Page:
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No Way Out: Lee Chang-dong’s “Secret Sunshine”

No Way Out: Lee Chang-dong's "Secret Sunshine"

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Teeming with incident, full of emotions, roiling with anger, Secret Sunshine is nevertheless something like a blank canvas. Director Lee Chang-dong’s protracted yet endlessly involving tale of grief and regeneration is a classically tailored assemblage of small, clipped moments, prizing the intricacies of human behavior but also acknowledging it as remote and difficult to define. Likewise, Cannes Best Actress-winner Do-yeon Jeon, who remains the center of the film for its 142-minute running time, is kept at a curious arm’s length—every time we feel we’re one step closer to her, the film takes two steps back. Though Secret Sunshine’s schizophrenic storytelling ensures that Do-yeon will toggle between hope, desperation, despair, hostility, and peace, the director makes all of these fluctuations as ungraspable as gusts of wind.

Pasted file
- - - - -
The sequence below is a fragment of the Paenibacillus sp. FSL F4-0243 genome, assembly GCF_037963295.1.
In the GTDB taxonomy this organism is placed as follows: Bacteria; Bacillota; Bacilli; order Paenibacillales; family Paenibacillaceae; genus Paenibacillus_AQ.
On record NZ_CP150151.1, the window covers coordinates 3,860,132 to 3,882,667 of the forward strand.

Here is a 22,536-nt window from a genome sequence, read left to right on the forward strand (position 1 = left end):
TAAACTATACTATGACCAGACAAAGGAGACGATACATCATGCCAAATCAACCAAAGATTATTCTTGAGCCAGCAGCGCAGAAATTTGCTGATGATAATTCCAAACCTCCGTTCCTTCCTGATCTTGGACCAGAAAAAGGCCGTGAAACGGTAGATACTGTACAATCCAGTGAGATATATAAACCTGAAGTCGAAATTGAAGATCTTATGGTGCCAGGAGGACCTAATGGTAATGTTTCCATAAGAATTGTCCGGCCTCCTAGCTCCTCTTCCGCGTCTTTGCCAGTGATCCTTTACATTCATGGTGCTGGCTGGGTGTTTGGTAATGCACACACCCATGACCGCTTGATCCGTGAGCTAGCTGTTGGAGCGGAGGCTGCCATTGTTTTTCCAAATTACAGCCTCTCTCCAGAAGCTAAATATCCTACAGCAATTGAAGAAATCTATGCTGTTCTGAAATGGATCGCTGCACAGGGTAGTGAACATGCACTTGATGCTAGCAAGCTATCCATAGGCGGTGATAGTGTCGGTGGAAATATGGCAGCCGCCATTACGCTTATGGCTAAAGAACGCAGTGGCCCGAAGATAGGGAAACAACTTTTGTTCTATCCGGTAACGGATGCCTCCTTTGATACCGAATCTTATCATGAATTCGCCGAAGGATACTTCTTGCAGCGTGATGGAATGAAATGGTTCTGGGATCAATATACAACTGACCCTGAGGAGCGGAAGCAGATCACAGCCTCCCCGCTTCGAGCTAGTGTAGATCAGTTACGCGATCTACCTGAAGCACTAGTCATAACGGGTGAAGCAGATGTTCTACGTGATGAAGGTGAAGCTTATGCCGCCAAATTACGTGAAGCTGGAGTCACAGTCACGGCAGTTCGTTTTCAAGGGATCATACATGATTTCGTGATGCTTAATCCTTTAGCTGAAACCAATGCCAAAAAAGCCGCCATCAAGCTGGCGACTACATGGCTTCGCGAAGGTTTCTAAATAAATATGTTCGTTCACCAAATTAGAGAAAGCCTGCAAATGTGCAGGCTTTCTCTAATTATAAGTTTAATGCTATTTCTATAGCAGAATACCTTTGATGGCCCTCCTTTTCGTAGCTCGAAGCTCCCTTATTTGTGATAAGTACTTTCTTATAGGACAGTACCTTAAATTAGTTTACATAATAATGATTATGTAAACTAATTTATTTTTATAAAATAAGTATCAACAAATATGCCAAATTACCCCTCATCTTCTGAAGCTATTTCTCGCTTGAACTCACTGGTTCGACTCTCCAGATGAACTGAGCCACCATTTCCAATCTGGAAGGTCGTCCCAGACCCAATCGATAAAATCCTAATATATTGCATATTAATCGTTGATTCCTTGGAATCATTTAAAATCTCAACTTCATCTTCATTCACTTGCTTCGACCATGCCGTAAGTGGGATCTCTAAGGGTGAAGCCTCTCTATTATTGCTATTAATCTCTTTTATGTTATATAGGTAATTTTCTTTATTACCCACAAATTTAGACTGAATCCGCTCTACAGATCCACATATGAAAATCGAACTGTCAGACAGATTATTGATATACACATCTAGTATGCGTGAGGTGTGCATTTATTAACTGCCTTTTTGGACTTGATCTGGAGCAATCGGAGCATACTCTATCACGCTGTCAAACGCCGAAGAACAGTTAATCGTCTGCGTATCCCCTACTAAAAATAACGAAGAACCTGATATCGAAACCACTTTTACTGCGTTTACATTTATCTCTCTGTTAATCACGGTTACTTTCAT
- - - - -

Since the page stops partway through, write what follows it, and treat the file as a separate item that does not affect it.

Click here to read the rest of Michael Koresky’s review of Secret Sunshine.

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